As I get closer and closer to defending, it seems like the right time to post one of the oldest and longest-surviving parts of my dissertation. This is an autobiographical narrative that shows up in Chapter 1, an as-yet-unnamed chapter about the complications of queer desire when it comes to shipping.
Picture a car driving down the 401, somewhere between Ottawa and Toronto and on its way to Waterloo. In the car, a young(ish) woman with pink(ish) hair is sitting in the passenger seat, staring out the window trying to hide the fact that she’s holding back tears. That’s me, sometime in the somewhat recent past. I’m trying to explain to my father what my research is about, so I do what I normally do when talking to people who don’t know what fandom, fic, or shipping is: I talk to him about the John/Sherlock ship and the fandom that believes that John and Sherlock could end up together, romantically and canonically, in BBC’s Sherlock.
I say something like “There are a lot of people who think that there’s more than just friendship between John and Sherlock. People write stories where they fall in love.”
He says something like, “It’s okay to imagine that.”
I could stop there – getting people to understand that fic is okay, that writing stories using other people’s characters is okay, is surprisingly difficult. So, the fact that he’s fine with people writing stories where two fictional men fall in love is probably a win. I should take it.
I don’t, though. Because there’s something about the way he says it’s okay that feels off – that says there’s a silent but.
“Well, some people aren’t just imagining it. They think that John and Sherlock are in love – in the show. Like, they write essays arguing that the show will actually end that way.”
He’s not as okay with that. I don’t remember exactly what he says in response, but I do remember hearing the words “weird and strange.” As in:
“It’s one thing for people to imagine whatever they want, but to think that they have the right to make their weird and strange stuff part of someone else’s story …”
Or, “Having John and Sherlock be in love is just … weird and strange.”
Or, “Why do they have to make the relationship all about this weird and strange…thing? Why can’t they just be friends?”
He follows this up by explaining that he doesn’t think gay people are weird and strange. Being gay is fine (phew). It’s just that saying that fictional people could and therefore should be gay is weird and strange. It’s not weird and strange that any one person imagines that they’re gay, it’s that a bunch of people agree on this and then get upset when Moffat teases them with jokes about how everyone in the show (wrongly) assumes that John and Sherlock are gay. That’s what’s weird and strange.
I explain that John says, several times in the show that he’s “not gay,” but that doesn’t necessarily mean that he’s straight. He says “not gay” (and not “I’m straight) in a show that depicts a woman in a relationship with another woman falling in love with a man. Bisexuality, however unnamed, exists in the canon of Sherlock thanks to Irene Adler. So: couldn’t John saying “not gay” be a way for him to say that he’s bisexual? Isn’t that a logical conclusion?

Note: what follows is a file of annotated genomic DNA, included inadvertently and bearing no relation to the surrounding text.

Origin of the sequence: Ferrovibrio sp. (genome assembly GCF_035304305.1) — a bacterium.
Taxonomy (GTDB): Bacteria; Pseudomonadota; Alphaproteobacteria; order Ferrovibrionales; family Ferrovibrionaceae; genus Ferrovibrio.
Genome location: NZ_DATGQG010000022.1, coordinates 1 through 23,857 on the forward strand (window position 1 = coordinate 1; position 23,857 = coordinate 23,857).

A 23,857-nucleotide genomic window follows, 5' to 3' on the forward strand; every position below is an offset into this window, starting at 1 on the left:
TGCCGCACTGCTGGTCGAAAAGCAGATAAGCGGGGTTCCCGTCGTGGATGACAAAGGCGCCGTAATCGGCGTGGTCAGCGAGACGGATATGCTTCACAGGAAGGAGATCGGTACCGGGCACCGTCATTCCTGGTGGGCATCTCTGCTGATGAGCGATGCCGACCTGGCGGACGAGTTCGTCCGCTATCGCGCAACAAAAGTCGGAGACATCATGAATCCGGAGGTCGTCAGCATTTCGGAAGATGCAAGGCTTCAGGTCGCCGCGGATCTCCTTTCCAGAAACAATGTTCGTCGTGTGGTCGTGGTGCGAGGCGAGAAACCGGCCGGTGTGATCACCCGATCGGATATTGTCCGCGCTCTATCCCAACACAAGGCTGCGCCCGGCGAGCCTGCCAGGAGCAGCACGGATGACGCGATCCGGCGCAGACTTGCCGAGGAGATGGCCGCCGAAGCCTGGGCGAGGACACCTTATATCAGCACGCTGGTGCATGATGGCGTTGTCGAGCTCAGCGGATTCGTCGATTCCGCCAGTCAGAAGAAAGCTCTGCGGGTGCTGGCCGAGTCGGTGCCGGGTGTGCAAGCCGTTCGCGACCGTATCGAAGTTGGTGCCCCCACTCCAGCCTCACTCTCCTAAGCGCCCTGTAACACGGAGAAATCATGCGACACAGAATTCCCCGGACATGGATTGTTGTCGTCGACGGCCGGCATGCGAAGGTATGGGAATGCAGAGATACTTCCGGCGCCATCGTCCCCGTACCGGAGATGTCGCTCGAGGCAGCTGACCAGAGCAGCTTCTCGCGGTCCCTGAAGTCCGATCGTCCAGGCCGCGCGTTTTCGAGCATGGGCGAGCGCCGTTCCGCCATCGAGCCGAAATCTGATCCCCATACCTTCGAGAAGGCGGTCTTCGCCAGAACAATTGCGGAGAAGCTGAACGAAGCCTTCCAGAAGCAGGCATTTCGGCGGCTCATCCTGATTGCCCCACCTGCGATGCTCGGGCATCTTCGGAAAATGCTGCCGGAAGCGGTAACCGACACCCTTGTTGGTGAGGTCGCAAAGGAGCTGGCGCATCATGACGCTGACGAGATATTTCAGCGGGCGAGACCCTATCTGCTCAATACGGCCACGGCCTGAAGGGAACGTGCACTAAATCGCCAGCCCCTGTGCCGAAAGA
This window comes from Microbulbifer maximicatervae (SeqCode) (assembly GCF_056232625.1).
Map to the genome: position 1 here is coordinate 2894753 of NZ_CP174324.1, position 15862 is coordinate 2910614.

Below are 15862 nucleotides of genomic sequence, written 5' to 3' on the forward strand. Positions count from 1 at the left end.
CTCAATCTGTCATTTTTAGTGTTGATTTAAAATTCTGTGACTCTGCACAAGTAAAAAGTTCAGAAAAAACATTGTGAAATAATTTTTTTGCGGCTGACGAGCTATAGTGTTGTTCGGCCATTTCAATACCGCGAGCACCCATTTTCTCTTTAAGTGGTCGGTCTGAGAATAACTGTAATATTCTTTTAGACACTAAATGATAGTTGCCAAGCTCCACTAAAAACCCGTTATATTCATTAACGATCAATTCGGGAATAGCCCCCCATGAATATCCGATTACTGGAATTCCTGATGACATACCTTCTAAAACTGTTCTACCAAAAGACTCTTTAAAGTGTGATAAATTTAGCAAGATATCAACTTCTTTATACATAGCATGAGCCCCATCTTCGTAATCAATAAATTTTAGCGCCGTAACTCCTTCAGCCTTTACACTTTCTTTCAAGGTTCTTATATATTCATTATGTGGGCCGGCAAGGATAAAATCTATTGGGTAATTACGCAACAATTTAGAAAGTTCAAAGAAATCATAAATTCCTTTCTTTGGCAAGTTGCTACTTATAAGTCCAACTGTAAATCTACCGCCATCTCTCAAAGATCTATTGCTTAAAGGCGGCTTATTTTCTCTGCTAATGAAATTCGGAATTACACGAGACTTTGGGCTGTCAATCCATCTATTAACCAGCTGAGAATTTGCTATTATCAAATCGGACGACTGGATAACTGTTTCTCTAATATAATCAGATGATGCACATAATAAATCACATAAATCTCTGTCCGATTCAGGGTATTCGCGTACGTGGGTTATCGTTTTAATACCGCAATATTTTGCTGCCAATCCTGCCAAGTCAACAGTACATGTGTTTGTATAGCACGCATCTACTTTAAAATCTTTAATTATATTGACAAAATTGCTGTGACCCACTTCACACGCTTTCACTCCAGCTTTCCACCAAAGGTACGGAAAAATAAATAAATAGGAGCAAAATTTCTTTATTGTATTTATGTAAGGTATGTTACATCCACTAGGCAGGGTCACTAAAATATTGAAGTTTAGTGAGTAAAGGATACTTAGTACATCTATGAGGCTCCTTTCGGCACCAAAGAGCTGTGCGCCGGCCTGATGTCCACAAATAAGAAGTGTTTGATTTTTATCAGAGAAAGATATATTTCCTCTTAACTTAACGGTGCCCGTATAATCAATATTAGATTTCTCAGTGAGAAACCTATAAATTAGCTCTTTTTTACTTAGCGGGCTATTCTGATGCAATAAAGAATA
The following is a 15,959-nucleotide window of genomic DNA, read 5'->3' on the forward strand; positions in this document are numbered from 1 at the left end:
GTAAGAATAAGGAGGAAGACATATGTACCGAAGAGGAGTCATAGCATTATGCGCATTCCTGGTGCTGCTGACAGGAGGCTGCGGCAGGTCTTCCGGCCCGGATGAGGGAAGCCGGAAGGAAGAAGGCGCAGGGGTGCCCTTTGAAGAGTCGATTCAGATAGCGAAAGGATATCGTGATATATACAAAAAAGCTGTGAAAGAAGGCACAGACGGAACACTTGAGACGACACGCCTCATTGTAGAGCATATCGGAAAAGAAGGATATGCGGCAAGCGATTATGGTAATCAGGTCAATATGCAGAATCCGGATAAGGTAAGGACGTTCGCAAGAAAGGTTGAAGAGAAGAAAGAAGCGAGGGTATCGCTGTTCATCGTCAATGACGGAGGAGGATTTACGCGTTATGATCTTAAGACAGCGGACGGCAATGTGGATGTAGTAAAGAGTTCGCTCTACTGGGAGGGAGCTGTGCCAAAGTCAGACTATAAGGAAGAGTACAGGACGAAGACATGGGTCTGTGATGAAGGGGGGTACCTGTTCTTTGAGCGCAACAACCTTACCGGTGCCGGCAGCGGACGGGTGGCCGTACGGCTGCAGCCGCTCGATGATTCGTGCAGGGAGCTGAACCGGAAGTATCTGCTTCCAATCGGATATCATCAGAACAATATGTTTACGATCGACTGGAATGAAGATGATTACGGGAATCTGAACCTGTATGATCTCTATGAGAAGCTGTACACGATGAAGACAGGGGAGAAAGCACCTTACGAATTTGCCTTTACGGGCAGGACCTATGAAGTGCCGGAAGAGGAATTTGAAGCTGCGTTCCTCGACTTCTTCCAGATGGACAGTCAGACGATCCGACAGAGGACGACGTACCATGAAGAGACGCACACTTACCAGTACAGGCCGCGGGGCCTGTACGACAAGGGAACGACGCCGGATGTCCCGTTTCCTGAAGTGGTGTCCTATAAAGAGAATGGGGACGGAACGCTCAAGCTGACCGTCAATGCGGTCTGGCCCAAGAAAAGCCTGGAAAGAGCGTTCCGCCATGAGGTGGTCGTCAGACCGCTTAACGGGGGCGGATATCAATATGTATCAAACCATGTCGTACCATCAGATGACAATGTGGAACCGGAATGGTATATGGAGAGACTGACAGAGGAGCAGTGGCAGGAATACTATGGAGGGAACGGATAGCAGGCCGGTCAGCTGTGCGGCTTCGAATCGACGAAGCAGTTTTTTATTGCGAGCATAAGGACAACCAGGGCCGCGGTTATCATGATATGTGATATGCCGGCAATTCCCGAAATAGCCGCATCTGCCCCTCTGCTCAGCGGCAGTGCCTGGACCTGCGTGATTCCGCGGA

“Maybe, but why would they add that? The story is good as it is.”
I explain that John thought he was on a date with Sherlock, in episode one, and still met up with him at Angelo’s. It wasn’t a date, but John went there thinking it might be. And, I add, getting into a familiar rhythm, Sherlock never actually says that he’s straight either. Just that he’s more into his work than men or women. He doesn’t even say that (or if) he prefers one over the other. No one says they’re queer, sure, but no one says they’re straight, either. What we do know is that the two men repeatedly fail to have a lasting relationship with anyone but each other.
But – despite never having had this argument before – he’s ready with counter-points:
John says that he’s not gay and most people know that means he doesn’t find men attractive.
It’s not a date.
John dates women. He marries one!
Sherlock is a man of the mind, not of the heart or body.
They’re really good friends. Isn’t that enough? Shouldn’t we celebrate media that portrays friendship? Not everything has to be a romance.
Why do you assume that two best friends who live together and work together have to be gay?
Isn’t that kind of weird and strange?
Aren’t you kind of weird and strange?
(He doesn’t say that last one out loud, but I hear it.)
At this point, I realize I’ve made a mistake: there’s no way for me to win this argument. I’ve lost before I’ve started, just by agreeing to the playing field. He wants to find out what’s true and he wants proof that what I’m saying is accurate. I don’t really care about what’s true (death of the author and all that) but I still want him to understand. I just want him to get that so many people feel this way, and we’re hurting because we keep being told that we’re stupid to even want it. I don’t want to have to prove it to him, I just want him to feel it too.
I could just stop. I should change the topic to something safer. But then I’ve lost by forfeit: if I stop, he wins and I lose, because debates about proof are zero-sum games. And this is a game for him – a fun debate about something that no one else has ever brought up to him before. It’s a fascinating intellectual exercise and he enjoys stretching his mind to find way sto shoot down my arguments.
And I’m staring at the highway outside my window willing my voice to sound calm and hiding the fact that I’m crying.